Flight instructor killed in Laytonsville plane crash -- Gazette.Net


This story was corrected on July 23, 2012. An explanation follows the story.

Frank Schmidt, a well-known pilot and flight instructor, was killed Monday night in a small plane crash at Davis Airport in Laytonsville.

Airport Manager Alicia Harvey said Schmidt, 79, had been a flight instructor for more than 40 years, and was the former manager of the small airport, near Md. 108.

Schmidt had been on a “check ride” with another pilot, practicing takeoffs and landings, airport workers said.

“The plane touched down on the runway and then took off,” said Dennis Stiles, a mechanic who witnessed the flight practice.

“It got to an altitude of about 200 feet and appeared to lose power; the engine ceased to run,” he said.

Stiles said the plane rolled over to the right and then turned over on its top before it flew toward the ground, and he lost sight of it.

The pilots had been practicing “touch and gos” for 30 to 45 minutes when he heard a backfire, which he said is not uncommon in the heat, Stiles said.

Harvey identified the surviving pilot as Allen Rothenberg, another experienced pilot who is in his 80s. It was not clear who was flying the plane at the time.

Rothenberg was taken by helicopter to a trauma center, and Harvey said she spoke to him Tuesday morning, and he told her he is going to be OK.

In 2004, the Gazette wrote an article about then-74-year-old Rothenberg of Rockville, who was preparing for a journey around the perimeter of the lower 48 states in a tiny two-seat plane with limited instrumentation.

Harvey and other airport personnel confirmed the pilot involved in Monday night’s crash was the same individual.

She said the 1964 Beechcraft Musketeer crashed about 100 yards from the end of the runway.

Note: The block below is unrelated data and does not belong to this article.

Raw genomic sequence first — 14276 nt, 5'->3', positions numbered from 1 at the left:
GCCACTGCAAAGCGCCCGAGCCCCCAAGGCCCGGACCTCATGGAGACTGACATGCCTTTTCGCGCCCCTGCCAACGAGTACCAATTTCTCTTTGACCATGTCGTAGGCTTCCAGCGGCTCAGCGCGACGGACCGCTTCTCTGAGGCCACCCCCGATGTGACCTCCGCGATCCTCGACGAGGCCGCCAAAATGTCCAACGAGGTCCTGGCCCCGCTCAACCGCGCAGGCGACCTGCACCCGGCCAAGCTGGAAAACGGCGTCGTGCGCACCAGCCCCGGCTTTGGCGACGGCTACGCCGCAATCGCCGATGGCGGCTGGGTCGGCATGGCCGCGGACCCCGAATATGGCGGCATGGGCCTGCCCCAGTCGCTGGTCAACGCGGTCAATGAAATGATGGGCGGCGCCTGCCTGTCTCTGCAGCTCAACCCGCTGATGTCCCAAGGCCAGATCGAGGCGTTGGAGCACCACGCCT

Rescue crews responded to a report of a small plane crash in the 15300 block of Hawkins Creamery Road, near Pocahontas Drive, around 7:20 p.m.

Peter Knudson, National Transportation Safety Board spokesman, said its investigation will involve several phases.

On the scene, an investigator will document the site and the wreckage, speak with witnesses, and check with the Federal Aviation Administration on communication with air traffic controllers, radar data, weather information and the flight plan.

The NTSB tries to have a preliminary report posted within 10 business days. This report won’t point to the cause, but will document facts regarding the aircraft, pilot certification and medical information.

A report, where all details are thoroughly analyzed normally takes several months, and then the determination of probable cause, especially when a fatality is involved, usually takes about one year.

On Tuesday afternoon, members of the Laytonsville District Fire Department were on the scene to remove the plane’s tail, so that it could be taken from the woods. Laytonsville-based Ruppert Landscaping offered equipment and operators to pull the wreckage out of the woods.

Davis Airport, which averages about 10 landings a day on its single paved runway, has been in operation since 1941.

thogan@gazette.netAn earlier version of this story misspelled Allen Rothenberg’s name.